Diplomacy in argumentation

Sydney, July 1929

Interviewed for the Brisbane Telegraph, Ross warns of overcrowded Asia and argues for white settlement in the tropics. Curiously, he doesn’t apply those lessons to Australia in the interview.

Ever the smooth talker, Ross likely didn’t want to alienate the Australian leadership by decrying Australian immigration policy directly. Rather than use Australia as a model case, Ross makes his argument in relation to Africa, especially East Africa (which includes, not coincidentally, the area of the former German colony of German East Africa). “There, Europeans and  Asians are competing for free space”, he claims, and proceeds to stress the conflict between racial and imperial allegiances. “There is a strong feeling amongst white settlers against Asian immigration, but it is difficult for the British Government to keep its Indian subjects out of the African colonies.” Ross argues for strengthened solidarity between “the white races”, from which (without mentioning it) Germany, stripped of foreign-policy power, would stand to benefit.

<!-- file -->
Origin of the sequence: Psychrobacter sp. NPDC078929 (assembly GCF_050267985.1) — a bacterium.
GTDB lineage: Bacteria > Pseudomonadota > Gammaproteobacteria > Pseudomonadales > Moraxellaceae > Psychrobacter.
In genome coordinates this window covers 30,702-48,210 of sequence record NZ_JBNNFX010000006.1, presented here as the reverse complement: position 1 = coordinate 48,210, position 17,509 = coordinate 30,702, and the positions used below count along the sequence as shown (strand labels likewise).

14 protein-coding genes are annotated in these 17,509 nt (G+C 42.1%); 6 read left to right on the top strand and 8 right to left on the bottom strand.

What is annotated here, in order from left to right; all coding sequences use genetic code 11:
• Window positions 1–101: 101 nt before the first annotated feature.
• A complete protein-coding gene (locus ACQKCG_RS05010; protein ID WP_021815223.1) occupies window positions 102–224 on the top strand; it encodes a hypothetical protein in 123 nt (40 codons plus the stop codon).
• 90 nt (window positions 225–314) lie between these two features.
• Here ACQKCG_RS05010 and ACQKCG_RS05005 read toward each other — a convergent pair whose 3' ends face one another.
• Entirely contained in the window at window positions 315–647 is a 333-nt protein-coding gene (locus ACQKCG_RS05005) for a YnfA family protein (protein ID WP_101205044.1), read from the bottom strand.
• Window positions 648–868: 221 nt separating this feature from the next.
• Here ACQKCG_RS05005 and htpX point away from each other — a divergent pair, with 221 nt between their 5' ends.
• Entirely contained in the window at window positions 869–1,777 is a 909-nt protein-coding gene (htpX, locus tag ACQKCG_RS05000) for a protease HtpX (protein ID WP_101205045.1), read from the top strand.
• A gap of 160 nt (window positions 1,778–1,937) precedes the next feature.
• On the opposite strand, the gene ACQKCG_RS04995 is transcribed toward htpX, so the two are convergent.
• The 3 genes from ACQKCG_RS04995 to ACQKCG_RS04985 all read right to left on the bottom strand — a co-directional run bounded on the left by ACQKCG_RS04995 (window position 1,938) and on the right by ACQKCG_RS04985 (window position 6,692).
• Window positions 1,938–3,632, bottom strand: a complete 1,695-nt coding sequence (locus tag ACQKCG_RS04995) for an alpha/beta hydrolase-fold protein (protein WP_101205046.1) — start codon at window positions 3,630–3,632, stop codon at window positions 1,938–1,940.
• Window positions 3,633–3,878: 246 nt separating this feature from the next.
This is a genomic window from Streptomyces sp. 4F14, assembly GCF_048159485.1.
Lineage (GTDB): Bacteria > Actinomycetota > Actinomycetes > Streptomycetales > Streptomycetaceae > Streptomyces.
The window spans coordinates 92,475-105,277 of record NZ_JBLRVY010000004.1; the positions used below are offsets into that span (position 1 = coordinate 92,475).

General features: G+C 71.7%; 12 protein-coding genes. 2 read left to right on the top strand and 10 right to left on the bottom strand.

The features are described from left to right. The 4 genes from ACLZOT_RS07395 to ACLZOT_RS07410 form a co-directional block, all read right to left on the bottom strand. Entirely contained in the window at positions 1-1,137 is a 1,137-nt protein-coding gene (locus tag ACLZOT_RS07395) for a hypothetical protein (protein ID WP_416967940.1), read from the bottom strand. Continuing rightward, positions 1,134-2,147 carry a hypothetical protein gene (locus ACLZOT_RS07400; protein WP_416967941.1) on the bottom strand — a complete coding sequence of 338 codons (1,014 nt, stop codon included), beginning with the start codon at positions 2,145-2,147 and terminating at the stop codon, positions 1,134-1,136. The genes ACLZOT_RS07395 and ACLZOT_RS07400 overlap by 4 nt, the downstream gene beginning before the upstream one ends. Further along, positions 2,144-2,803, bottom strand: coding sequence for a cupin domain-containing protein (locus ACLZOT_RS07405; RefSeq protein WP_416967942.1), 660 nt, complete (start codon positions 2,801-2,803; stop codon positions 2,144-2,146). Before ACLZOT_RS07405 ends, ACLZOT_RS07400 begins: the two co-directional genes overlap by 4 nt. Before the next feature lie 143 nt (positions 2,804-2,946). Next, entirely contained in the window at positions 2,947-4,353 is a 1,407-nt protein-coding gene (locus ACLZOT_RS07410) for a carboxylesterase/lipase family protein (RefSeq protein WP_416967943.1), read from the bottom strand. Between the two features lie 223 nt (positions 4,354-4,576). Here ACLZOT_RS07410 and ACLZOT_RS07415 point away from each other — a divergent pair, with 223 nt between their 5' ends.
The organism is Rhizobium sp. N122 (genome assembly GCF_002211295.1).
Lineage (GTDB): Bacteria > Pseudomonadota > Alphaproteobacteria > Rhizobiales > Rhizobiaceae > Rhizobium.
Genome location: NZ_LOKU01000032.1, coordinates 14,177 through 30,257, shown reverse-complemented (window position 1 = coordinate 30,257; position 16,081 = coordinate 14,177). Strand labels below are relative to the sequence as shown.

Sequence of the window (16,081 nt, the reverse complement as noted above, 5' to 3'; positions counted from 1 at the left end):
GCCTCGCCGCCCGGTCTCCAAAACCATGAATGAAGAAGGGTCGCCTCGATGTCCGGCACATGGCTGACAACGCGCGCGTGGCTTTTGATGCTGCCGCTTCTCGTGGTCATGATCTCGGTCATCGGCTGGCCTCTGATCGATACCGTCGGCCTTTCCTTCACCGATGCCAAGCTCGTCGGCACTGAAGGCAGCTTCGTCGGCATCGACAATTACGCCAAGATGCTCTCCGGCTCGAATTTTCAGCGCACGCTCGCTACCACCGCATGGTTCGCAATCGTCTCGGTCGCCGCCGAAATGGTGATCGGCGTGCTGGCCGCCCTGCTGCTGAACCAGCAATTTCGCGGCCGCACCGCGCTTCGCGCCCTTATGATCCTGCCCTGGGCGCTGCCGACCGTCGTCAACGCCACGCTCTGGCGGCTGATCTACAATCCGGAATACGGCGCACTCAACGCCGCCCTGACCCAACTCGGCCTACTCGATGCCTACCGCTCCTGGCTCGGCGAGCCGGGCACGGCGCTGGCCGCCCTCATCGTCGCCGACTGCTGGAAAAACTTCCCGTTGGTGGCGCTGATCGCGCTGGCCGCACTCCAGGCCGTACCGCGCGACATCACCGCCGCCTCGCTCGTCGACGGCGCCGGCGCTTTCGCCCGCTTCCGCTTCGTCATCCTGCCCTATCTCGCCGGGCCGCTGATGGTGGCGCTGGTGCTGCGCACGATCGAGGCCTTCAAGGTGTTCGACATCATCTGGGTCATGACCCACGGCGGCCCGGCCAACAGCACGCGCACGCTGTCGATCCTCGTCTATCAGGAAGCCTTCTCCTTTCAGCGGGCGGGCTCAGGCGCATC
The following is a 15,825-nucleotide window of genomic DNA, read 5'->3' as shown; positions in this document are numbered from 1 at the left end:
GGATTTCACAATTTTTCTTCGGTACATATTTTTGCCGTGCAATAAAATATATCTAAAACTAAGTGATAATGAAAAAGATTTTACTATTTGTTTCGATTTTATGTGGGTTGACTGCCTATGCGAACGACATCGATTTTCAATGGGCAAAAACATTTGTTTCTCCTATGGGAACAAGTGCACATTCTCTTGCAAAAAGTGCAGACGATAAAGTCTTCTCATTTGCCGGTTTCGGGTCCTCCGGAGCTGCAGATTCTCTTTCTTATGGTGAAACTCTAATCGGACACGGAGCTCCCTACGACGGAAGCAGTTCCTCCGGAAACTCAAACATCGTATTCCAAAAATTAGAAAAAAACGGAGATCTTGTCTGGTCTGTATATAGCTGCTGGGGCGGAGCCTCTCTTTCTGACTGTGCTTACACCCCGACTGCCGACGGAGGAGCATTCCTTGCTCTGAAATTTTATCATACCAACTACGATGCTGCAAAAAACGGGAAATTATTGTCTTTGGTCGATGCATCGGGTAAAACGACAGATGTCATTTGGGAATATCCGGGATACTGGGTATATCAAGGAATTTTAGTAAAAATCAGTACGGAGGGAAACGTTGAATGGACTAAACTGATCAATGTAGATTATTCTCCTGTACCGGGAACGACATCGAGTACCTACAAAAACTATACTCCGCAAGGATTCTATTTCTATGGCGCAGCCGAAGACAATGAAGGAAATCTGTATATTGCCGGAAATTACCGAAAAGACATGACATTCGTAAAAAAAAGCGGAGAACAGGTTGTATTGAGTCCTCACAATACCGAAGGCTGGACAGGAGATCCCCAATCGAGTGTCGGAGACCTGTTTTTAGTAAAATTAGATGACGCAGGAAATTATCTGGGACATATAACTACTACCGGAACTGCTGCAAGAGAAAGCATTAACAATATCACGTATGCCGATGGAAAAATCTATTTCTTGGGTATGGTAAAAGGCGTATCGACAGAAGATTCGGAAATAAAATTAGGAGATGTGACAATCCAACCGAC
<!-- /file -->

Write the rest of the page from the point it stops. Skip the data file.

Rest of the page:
The second main point Ross makes, again referring to Africa, is about “the possibilities of white settlement in the tropics.” He argues for the benefits of measured intermarriage, with examples from South America and the Netherlands East-Indies, again  neglecting to say that he came to a similar conclusion about Australia. (See “The olive peril”) In his grandiloquent fashion, Ross provides ‘proof’ of the white man’s ability to settle in the tropics by referring to his own travels there: “Me and my wife and family lived there for years and I found that one could stand the tropics in altitudes up to several thousand feet.”

Joachim Schätz








Anonymous. Colour problem. Views of German traveller. Whites in the tropics. Telegraph: 1929 Jul 22; 2.


Topic: Volk ohne Raum
Case: Oceania-Asia trip 1928-30


See also


in Geo Map
Colour Problem



Scroll to page top